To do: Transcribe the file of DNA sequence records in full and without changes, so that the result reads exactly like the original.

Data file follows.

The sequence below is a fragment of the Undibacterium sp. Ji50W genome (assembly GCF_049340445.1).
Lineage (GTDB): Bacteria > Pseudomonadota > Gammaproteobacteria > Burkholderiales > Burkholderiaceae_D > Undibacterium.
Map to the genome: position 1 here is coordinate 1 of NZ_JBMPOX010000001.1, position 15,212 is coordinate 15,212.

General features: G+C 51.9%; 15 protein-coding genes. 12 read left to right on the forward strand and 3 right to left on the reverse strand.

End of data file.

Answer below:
The sequence below is a fragment of the Undibacterium sp. Ji50W genome (assembly GCF_049340445.1).
Lineage (GTDB): Bacteria > Pseudomonadota > Gammaproteobacteria > Burkholderiales > Burkholderiaceae_D > Undibacterium.
Map to the genome: position 1 here is coordinate 1 of NZ_JBMPOX010000001.1, position 15,212 is coordinate 15,212.

General features: G+C 51.9%; 15 protein-coding genes. 12 read left to right on the forward strand and 3 right to left on the reverse strand.